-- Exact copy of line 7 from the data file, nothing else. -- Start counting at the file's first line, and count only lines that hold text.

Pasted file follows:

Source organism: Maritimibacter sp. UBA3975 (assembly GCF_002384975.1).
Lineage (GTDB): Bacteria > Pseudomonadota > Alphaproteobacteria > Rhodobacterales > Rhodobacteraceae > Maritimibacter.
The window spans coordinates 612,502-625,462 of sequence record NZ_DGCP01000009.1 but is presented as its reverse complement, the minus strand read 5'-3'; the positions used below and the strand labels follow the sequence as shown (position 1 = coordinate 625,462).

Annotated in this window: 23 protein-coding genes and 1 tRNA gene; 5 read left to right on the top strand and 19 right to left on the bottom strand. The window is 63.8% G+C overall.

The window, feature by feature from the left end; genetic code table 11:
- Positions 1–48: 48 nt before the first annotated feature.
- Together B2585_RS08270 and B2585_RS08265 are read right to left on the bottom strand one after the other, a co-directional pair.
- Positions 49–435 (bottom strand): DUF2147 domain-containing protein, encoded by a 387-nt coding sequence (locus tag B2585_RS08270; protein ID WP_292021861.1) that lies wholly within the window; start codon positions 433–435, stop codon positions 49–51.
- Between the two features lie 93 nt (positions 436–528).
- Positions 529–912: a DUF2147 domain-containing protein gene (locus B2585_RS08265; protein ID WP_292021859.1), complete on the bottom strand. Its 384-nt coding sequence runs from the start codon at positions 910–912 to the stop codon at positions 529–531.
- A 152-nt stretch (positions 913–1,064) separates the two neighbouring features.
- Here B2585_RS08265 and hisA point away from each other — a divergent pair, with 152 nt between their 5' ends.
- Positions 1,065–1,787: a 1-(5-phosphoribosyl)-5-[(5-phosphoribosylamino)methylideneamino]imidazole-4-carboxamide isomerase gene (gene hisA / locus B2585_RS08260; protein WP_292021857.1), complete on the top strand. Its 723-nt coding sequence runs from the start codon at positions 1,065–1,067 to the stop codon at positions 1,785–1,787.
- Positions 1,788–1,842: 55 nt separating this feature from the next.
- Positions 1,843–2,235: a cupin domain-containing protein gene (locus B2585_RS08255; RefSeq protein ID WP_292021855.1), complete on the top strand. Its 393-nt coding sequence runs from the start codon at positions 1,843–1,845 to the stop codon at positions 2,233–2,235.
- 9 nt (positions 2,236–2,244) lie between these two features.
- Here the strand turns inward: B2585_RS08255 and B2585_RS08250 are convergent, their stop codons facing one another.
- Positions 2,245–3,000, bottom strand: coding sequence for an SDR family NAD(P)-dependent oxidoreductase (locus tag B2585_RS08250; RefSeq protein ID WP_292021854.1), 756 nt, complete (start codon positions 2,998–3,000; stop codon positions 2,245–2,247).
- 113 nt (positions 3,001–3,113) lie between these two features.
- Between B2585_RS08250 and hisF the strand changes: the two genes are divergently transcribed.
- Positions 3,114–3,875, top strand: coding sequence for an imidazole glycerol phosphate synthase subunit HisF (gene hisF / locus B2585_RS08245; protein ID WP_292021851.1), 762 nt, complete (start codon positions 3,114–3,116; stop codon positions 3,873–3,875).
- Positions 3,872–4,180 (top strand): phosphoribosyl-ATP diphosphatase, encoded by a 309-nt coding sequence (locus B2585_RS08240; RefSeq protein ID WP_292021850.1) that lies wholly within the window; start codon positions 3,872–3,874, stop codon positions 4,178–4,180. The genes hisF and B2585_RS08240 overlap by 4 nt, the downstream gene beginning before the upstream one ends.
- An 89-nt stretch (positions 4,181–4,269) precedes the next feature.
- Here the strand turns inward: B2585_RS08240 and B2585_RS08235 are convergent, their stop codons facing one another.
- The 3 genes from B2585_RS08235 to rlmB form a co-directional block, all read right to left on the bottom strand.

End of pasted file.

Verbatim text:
- Together B2585_RS08270 and B2585_RS08265 are read right to left on the bottom strand one after the other, a co-directional pair.